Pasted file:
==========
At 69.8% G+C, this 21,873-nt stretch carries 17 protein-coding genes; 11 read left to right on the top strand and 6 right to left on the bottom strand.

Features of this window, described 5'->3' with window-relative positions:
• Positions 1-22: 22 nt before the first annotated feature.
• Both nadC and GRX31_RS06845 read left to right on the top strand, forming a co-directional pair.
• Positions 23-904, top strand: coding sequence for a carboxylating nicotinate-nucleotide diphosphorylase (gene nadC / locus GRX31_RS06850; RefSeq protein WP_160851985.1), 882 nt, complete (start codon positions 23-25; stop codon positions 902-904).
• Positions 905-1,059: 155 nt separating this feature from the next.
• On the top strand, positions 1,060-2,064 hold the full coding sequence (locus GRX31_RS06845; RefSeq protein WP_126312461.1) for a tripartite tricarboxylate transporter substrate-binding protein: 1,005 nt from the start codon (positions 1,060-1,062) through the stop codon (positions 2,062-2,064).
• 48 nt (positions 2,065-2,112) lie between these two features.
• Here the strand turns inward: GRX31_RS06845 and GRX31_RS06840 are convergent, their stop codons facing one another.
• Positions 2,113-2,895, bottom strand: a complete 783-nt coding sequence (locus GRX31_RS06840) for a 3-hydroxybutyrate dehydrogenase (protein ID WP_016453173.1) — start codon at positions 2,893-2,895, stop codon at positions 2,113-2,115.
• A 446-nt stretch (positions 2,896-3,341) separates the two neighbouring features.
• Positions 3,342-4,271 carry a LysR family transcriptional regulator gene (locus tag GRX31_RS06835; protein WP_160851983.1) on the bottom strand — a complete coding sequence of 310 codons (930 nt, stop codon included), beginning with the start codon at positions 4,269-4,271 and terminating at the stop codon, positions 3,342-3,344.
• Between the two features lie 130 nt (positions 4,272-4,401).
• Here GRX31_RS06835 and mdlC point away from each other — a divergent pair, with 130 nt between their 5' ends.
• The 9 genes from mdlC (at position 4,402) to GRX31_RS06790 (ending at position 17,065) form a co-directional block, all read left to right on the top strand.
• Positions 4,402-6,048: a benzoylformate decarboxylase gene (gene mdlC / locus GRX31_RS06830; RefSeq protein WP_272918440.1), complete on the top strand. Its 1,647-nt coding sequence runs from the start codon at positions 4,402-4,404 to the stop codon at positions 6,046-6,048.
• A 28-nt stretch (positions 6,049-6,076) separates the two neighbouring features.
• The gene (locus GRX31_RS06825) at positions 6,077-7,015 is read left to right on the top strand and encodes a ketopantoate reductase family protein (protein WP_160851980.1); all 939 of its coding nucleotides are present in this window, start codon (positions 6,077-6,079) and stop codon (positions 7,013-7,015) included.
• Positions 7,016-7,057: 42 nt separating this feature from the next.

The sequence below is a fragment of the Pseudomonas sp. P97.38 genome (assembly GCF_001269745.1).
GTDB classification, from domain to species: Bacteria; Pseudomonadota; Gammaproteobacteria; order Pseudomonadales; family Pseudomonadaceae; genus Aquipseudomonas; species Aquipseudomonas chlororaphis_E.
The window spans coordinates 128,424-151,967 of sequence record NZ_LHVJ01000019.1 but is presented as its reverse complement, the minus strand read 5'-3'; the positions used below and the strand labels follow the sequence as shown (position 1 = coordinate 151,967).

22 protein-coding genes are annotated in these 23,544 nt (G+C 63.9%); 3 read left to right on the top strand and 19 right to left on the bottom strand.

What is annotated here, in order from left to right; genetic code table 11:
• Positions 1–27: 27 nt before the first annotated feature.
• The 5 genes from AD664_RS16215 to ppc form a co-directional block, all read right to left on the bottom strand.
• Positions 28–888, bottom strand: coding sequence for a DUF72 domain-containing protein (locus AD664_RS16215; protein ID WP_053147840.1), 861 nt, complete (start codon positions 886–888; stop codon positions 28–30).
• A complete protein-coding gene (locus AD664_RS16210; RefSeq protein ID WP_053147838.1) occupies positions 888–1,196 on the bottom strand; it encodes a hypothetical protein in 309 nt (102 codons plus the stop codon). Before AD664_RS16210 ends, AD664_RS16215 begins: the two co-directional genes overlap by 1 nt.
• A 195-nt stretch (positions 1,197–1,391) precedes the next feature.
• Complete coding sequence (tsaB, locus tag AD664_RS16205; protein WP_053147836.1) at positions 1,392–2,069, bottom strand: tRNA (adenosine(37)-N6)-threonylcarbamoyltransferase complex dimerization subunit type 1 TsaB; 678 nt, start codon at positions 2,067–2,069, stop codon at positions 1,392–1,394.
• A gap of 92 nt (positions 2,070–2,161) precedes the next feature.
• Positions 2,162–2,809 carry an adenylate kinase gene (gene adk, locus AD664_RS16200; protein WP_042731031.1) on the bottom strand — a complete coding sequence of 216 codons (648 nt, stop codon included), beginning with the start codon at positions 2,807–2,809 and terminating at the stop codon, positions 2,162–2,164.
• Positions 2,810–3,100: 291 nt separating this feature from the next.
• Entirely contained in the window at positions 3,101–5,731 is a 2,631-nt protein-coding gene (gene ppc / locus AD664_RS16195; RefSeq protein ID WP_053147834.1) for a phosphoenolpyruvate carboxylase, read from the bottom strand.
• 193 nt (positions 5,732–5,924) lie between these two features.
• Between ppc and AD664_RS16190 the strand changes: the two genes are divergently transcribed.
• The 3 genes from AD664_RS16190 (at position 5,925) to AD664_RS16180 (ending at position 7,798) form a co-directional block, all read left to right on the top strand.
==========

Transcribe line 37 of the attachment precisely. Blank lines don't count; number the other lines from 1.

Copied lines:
• The 3 genes from AD664_RS16190 (at position 5,925) to AD664_RS16180 (ending at position 7,798) form a co-directional block, all read left to right on the top strand.